Road to safety: Schools opt for buses with high-tech security | mumbai | Hindustan Times
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Road to safety: Schools opt for buses with high-tech security

mumbai Updated: Aug 23, 2013 02:09 IST
Puja Pednekar
Puja Pednekar
Hindustan Times
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To make the ride safe for your child, many city schools incorporating the latest technology, ranging from closed circuit television (CCTV) cameras and global positioning systems (GPS) on board their buses, to enable parents and authorities to monitor the child’s safety.

At Universal Schools in Tardeo, Borivli and Dahisar, a live security surveillance camera has been installed in 94 buses, making it one of the first schools in the city to have such an advanced tracking system.

The school has tied up with Airtel 3G for installing the surveillance system, which aids the GPS system in keeping a track on the exact location of the bus. A team monitors the activities of all the buses from the school.

Parents can also track the buses in real time on their mobile phones and computers. “They can track the exact location of their child and also receive updates about them. It will ease their stress to know their child is in safe hands,” said Jesus Lall, chairman & chief executive officer, Universal School at Tardeo

Recent incidents of molestation on board school buses, some of which were at the hands of the school bus attendants have prompted schools upgrade their security systems. The state government had also come up with a new school bus policy.

The city’s big schools, such as Jamnabai Narsee School, Juhu, CNM School at Vile Parle and Podar International Group of Schools, have also opted for surveillance systems offered in the school buses plied by the School Bus Owners Association (SBOA).

Apart from being fitted with CCTV cameras, buses have an alarm that will immediately alert the police during emergencies, said Vandana Lulla, director of Podar International Group of Schools.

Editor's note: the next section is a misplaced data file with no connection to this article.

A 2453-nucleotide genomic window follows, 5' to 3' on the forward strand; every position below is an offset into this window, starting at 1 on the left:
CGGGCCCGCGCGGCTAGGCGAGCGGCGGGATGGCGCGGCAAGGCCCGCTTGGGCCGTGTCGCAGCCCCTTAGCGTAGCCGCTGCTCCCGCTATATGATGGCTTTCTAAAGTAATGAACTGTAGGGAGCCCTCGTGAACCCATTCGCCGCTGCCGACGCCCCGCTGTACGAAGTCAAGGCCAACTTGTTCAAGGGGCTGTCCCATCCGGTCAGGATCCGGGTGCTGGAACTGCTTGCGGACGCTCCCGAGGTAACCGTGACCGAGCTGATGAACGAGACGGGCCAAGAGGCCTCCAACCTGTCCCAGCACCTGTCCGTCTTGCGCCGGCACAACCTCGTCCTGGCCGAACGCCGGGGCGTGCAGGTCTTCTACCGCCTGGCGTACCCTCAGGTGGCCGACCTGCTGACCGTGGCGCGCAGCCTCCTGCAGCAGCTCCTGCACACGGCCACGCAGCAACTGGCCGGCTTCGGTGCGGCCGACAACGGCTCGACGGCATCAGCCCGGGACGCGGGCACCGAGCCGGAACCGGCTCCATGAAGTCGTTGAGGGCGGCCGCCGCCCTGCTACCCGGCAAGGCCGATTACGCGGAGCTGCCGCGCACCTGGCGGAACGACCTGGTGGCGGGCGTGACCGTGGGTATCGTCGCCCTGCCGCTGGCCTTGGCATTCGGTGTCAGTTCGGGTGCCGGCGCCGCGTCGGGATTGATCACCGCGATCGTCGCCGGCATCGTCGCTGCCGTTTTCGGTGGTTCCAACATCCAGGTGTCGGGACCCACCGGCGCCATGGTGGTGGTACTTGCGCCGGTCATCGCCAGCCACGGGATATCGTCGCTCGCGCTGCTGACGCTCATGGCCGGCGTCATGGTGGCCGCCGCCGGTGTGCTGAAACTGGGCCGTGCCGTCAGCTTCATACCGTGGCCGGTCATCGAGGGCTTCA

“In foreign countries too, school buses are fitted with alarms, which, when sounded, inform the traffic police that there is trouble in the school bus. The police are also able to track the exact location of the bus,” she said.

SBOA, however, said these measures will not amount to much unless schools personally look into the antecedents and qualifications of bus drivers and attendants.

“Schools should not leave the recruitment of the staff to the bus contractor. They must personally check employees’ credentials. Not many do this,’’ said Anil Garg, president, SBOA, adding traffic authorities and schools must conduct regular training sessions for the staff members.

Experts said that parents, teachers and women attendants should accompany children in the bus.

“After the molestation incident inside the school bus, involving a child studying at a Juhu school, some parents were asked to accompany their child in the bus. This is the best way to keep an eye on the child’s safety,” said Jayant Jain, president, Forum For Fairness in Education, an NGO.

He said that parents should also try to ensure their child’s commute is not too long. “This is only possible if a child is admitted to the neighbourhood school. Unfortunately, many parents send children to schools far from their homes," said Jain.